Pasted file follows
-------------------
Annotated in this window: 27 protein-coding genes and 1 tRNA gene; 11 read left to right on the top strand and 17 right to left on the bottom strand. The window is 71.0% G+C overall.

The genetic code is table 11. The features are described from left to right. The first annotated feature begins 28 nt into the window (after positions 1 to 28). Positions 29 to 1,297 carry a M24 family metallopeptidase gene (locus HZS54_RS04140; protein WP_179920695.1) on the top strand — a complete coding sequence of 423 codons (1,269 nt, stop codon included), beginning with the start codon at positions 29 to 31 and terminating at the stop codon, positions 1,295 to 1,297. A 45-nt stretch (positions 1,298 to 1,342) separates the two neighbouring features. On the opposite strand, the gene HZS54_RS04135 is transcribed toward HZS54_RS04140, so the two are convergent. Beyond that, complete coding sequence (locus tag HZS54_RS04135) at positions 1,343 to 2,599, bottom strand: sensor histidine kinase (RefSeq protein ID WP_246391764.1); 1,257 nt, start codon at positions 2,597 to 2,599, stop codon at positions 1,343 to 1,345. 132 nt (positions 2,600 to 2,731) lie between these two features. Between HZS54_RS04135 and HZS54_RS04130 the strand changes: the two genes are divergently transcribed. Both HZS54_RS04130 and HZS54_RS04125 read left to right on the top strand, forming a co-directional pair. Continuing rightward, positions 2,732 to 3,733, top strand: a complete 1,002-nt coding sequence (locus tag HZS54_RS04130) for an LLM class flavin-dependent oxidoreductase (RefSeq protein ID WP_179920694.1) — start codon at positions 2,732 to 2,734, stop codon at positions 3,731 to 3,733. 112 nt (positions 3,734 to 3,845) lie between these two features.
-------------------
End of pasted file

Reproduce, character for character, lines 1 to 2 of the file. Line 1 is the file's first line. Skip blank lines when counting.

Annotated in this window: 27 protein-coding genes and 1 tRNA gene; 11 read left to right on the top strand and 17 right to left on the bottom strand. The window is 71.0% G+C overall.

The genetic code is table 11. The features are described from left to right. The first annotated feature begins 28 nt into the window (after positions 1 to 28). Positions 29 to 1,297 carry a M24 family metallopeptidase gene (locus HZS54_RS04140; protein WP_179920695.1) on the top strand — a complete coding sequence of 423 codons (1,269 nt, stop codon included), beginning with the start codon at positions 29 to 31 and terminating at the stop codon, positions 1,295 to 1,297. A 45-nt stretch (positions 1,298 to 1,342) separates the two neighbouring features. On the opposite strand, the gene HZS54_RS04135 is transcribed toward HZS54_RS04140, so the two are convergent. Beyond that, complete coding sequence (locus tag HZS54_RS04135) at positions 1,343 to 2,599, bottom strand: sensor histidine kinase (RefSeq protein ID WP_246391764.1); 1,257 nt, start codon at positions 2,597 to 2,599, stop codon at positions 1,343 to 1,345. 132 nt (positions 2,600 to 2,731) lie between these two features. Between HZS54_RS04135 and HZS54_RS04130 the strand changes: the two genes are divergently transcribed. Both HZS54_RS04130 and HZS54_RS04125 read left to right on the top strand, forming a co-directional pair. Continuing rightward, positions 2,732 to 3,733, top strand: a complete 1,002-nt coding sequence (locus tag HZS54_RS04130) for an LLM class flavin-dependent oxidoreductase (RefSeq protein ID WP_179920694.1) — start codon at positions 2,732 to 2,734, stop codon at positions 3,731 to 3,733. 112 nt (positions 3,734 to 3,845) lie between these two features.